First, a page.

By Cecilia Allen and the Global Alliance for Incinerator Alternatives
“Environmental Possibilities: Zero Waste” features new ways of thinking, acting, and shaping government policy that are circling the globe. Each week, we highlight a success story in the zero waste movement, excerpted from the report On the Road to Zero Waste: Successes and Lessons from Around the World by the Global Alliance for Incinerator Alternatives (GAIA). GAIA is a powerful worldwide alliance of more than 650 grassroots groups, non-governmental organizations, and individuals in over 90 countries. Their collective goal is a just, toxic-free world without incineration. Other Worlds is excited to promote the work of GAIA and the organized communities it works with, and hopes that the stories inspire you and others to begin moving your home, town or city, nation, and planet toward zero waste.
The Flemish region of Belgium boasts the highest waste diversion rate in Europe. Almost three-fourths of the residential waste produced in the region is reused, recycled, or composted. Since the first Waste Decree was approved in Flanders in 1981, regional goals (for overall residential waste generation, separate collection, and residual waste after source separation and home composting) have been met and then exceeded, allowing more ambitious goals to be set in subsequent waste plans that are developed every four to five years. With these successes, the emphasis of waste management policies transitioned from disposal to source separation and recycling, and finally to waste prevention. Per capita waste generation in Flanders has held steady since 2000, showing a rare example of economic growth without increased waste generation.
The first plan for vegetable, fruit, and garden (VFG) waste, developed between 1991 and 1995, led to the creation of the non-profit Flemish compost organization, VLACO. VLACO encourages organic waste prevention, promotes composting at all levels, certifies compost, and operates as a reference and assistance entity on organic waste materials.
Organic materials are treated through composting and anaerobic digestion. In the beginning, there was one centralized compost plant that received mixed residential waste, but the compost quality was so bad that source separation was made a requirement in the regional plans for organic materials. The second plan for organic materials required separate collection of green waste (produced in public parks and areas as a result of pruning) or VFG waste, and advocated home composting. Subsequent organic materials plans have focused on promoting further home composting and cycle gardening, and encouraging businesses to compost.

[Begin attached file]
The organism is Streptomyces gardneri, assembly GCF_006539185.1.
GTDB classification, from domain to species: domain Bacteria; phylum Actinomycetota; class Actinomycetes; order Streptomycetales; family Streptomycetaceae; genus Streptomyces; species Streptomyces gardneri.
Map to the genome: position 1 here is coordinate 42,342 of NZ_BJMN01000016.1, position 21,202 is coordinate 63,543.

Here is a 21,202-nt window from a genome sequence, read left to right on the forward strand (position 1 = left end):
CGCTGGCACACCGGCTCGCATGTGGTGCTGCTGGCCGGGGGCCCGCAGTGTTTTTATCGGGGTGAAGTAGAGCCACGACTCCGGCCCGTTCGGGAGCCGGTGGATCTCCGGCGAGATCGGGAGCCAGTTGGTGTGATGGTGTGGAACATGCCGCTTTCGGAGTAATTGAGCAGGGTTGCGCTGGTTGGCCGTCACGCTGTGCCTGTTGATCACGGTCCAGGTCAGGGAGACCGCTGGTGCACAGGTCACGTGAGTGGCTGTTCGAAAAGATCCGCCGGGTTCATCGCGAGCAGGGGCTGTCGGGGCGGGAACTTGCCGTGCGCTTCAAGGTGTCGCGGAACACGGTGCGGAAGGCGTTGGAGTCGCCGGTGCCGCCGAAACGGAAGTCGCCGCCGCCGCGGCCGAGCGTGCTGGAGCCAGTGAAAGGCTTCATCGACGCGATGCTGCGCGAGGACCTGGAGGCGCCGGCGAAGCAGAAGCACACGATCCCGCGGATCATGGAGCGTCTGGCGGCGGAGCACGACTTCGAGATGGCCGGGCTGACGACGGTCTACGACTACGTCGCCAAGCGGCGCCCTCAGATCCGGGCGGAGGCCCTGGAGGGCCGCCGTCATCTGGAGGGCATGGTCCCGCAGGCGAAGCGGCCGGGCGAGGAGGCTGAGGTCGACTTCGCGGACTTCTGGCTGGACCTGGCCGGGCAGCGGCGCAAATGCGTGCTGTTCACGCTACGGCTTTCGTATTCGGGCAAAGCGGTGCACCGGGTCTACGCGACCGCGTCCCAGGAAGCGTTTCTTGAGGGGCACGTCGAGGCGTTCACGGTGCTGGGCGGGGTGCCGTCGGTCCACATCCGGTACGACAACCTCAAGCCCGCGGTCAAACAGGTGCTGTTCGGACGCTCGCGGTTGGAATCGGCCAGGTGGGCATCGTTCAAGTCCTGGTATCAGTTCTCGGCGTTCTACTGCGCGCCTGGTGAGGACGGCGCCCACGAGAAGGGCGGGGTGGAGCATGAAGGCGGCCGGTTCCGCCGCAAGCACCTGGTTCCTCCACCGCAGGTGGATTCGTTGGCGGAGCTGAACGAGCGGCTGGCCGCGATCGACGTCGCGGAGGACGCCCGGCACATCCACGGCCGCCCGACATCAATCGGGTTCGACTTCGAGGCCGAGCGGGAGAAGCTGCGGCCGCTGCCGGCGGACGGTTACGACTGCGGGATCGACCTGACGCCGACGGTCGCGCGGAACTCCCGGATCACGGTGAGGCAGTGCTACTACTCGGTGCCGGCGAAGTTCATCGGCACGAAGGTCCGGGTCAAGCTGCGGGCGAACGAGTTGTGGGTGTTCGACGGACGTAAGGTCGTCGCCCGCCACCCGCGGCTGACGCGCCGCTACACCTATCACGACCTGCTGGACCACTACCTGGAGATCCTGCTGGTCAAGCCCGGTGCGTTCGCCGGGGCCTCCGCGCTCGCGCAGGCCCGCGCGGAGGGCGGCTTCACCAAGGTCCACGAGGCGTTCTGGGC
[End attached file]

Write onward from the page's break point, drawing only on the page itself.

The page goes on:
By 2010, 35 compost plants in Flanders (8 for VFG waste and 27 for green waste) and 29 anaerobic digestion plants were processing organic residential waste together with manure and agricultural waste. Approximately 4,900 tons of organic materials were composted or treated through anaerobic digestion every day. VLACO estimated the energy savings and reduction in CO2 emissions resulting from compost production, compared to a scenario in which the organics were treated through incineration with energy recovery: in 2007, 480,000 fewer tons of CO2 were emitted due to separate collection and composting of 833,000 tons of organic materials.
The Flemish government mandates source separated collection throughout the region. In order to encourage improvements in separation, it also sets targets for per capita residential waste production, home composting, and maximum residuals, which must be met by all municipalities in the region.
In 1998, landfilling of unsorted waste, separated waste suitable for recovery, combustible waste, and all pharmaceuticals was banned, and incineration of separated recyclables and unsorted waste was also prohibited.In addition to incinerator and landfill restrictions, financial mechanisms are used to discourage burying and burning. There is an environmental tax for residual waste treatment that ranges from $9 per ton for incineration to $95 per ton for landfilling. In 2009, the revenues from these levies totaled $36 million.
Next page: How Flanders regulates individual waste production, and product creation